Czechs sign up for new medical service – predictive DNA testing

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DNA testing to trace your ancestry or your parentage is all the rage at the moment, but it’s mostly about looking into the past. Predictive genetic testing looks into the future – and can tell you how likely it is you will develop the same health conditions as your parents or grandparents. There are now several commercial DNA clinics offering the service in the Czech Republic, and the field is expected to grow sharply in the future.

GHC Genetics – part of the swanky GHC private clinic just off Wenceslas Square – is just one of several commercial DNA labs offering predictive genetic testing to Czech customers. It sounds like science fiction but, GHC claims a DNA sample can provide a wealth of information about your susceptibility to hereditary disease. So, for example, I know my own grandfather died in his 40s from cancer of the colon, but that’s about all I know. GHC’s Dr Lubomir Novak is an assistant professor of biochemistry and a doctor specialising in internal medicine.

“That information is very general information that comes from your family’s medical history, and all it tells you is something very vague about your genetic disposition. We, however, can establish concrete facts about your disposition – how big the risks are, are you at risk from just cancer of the colon, or from other conditions as well? And based on this information we can provide you with a tailor-made, individual course of prevention – just for you. That means not only general recommendations such as diet and exercise, but also specific measures including which medical treatments are suitable for you and which you should avoid, as well as what tests you should undergo in the future.”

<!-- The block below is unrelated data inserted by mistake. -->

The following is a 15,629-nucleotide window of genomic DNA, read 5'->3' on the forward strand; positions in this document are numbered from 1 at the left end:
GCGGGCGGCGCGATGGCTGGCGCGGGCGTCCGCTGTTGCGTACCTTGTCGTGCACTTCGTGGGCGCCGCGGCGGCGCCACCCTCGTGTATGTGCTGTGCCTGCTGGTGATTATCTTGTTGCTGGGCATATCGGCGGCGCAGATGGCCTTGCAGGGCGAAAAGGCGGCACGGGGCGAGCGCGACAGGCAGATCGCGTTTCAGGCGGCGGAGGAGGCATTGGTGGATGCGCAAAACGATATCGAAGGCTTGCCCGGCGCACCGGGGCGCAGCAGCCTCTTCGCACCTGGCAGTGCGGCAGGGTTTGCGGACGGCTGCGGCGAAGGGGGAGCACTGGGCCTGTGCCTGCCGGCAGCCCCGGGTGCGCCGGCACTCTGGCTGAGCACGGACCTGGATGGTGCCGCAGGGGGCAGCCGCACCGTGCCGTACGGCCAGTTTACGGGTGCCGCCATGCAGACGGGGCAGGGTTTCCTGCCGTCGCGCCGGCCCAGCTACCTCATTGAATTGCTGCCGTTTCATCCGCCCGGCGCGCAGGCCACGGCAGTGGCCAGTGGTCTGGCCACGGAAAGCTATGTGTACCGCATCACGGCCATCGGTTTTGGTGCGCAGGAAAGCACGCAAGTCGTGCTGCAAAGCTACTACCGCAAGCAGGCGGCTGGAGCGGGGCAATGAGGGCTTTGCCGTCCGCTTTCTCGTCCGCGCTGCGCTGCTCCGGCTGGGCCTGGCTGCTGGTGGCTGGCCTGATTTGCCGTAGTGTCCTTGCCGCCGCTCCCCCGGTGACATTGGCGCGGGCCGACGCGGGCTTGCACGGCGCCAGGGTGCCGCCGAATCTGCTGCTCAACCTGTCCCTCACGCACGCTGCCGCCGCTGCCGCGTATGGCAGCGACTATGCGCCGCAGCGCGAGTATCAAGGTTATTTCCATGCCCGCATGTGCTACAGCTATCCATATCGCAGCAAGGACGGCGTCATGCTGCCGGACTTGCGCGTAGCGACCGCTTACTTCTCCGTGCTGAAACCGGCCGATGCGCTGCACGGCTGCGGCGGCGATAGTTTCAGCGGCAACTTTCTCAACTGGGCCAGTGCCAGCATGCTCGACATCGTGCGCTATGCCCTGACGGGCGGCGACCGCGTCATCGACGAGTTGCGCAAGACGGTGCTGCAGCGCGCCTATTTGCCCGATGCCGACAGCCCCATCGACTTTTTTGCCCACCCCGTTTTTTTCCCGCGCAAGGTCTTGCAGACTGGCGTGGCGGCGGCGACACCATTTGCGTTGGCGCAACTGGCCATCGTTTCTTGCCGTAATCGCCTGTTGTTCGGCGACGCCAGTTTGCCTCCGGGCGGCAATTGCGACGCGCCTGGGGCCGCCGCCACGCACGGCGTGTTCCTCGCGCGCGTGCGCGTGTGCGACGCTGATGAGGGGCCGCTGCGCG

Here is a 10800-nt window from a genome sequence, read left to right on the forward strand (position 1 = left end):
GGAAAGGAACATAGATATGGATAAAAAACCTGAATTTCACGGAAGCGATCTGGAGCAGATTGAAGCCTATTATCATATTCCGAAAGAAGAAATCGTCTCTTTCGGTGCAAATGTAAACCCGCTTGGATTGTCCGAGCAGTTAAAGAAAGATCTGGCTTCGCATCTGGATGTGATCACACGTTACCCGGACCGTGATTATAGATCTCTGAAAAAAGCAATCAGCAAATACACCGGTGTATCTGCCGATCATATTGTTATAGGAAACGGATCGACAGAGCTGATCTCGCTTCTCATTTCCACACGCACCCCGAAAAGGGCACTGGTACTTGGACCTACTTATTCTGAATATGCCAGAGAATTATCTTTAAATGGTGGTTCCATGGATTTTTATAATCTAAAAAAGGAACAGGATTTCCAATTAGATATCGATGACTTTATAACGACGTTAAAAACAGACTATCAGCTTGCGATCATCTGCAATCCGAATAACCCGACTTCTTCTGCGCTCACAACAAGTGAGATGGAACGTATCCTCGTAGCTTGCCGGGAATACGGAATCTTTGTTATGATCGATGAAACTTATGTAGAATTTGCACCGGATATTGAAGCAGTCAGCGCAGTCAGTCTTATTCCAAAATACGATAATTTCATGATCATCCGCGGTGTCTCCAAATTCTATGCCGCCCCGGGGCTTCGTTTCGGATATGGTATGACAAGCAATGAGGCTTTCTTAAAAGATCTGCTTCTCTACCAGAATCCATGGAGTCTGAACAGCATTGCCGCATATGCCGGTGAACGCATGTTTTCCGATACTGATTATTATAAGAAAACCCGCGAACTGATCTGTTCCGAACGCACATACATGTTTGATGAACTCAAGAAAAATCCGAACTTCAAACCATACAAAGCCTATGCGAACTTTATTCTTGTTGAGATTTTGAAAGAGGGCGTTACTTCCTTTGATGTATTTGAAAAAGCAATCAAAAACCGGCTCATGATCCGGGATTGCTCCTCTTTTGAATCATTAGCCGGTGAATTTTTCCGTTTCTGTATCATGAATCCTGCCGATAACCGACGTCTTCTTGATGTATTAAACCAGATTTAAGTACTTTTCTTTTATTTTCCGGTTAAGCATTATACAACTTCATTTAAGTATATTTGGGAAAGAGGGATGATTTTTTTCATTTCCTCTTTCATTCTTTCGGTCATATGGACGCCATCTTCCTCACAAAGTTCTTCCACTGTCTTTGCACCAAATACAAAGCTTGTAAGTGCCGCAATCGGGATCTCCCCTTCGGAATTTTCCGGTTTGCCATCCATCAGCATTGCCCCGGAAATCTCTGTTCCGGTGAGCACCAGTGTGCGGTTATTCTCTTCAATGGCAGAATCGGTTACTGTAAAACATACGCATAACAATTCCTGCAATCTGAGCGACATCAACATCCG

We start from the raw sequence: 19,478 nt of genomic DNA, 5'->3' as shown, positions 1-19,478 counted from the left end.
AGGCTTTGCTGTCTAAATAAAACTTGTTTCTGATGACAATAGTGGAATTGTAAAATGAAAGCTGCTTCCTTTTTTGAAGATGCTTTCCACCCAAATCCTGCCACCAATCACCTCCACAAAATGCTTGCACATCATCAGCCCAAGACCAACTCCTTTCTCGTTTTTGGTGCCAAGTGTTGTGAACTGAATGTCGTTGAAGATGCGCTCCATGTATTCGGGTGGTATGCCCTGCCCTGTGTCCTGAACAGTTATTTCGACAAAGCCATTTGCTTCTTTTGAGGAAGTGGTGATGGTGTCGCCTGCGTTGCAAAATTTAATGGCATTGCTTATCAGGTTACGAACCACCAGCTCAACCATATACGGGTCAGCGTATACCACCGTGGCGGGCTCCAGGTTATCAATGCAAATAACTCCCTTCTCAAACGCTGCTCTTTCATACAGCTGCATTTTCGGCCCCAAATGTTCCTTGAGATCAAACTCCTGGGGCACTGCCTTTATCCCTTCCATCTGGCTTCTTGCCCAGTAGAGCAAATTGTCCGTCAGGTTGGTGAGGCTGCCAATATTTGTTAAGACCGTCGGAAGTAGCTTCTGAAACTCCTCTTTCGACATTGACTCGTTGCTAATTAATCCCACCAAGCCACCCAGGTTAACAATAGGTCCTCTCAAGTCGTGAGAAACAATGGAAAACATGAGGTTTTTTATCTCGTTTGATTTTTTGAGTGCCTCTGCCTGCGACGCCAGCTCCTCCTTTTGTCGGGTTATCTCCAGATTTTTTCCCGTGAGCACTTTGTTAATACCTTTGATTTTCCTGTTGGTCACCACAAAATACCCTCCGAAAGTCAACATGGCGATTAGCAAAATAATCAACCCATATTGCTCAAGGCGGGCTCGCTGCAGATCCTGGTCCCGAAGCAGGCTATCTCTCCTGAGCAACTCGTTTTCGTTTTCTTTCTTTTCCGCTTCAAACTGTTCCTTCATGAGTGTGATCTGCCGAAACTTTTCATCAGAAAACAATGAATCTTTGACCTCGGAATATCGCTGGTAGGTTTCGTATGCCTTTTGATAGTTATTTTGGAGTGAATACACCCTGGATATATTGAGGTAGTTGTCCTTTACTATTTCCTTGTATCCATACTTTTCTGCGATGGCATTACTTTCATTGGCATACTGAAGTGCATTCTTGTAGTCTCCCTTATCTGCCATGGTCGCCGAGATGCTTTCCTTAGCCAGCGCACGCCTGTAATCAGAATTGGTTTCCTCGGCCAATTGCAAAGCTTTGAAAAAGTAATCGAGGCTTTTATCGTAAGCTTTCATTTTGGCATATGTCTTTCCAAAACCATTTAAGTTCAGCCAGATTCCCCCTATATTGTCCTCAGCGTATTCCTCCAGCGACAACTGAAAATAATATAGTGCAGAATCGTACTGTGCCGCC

The treatment costs 17,000 crowns – around 1,000 dollars – for adults and 12,000 for children. For that you receive a detailed 100-page report analysing your genetic predisposition to cancer, stroke, obesity, heart attacks as well as a host of other diseases. GHC has carried out 300 tests since it began offering the service in January.

But commercial DNA labs such as GHC have been criticised by health experts in the public sector, claiming, among other things, that the standards offered by private labs do not match those of state facilities. Dr Novak again.

At present predictive genetic testing is not covered by Czech health insurers, apart from cases where someone is unusually at risk from a hereditary disease. But that could change. GHC says it’s currently in talks with health insurance companies, as genetic research reaches ever giddier heights.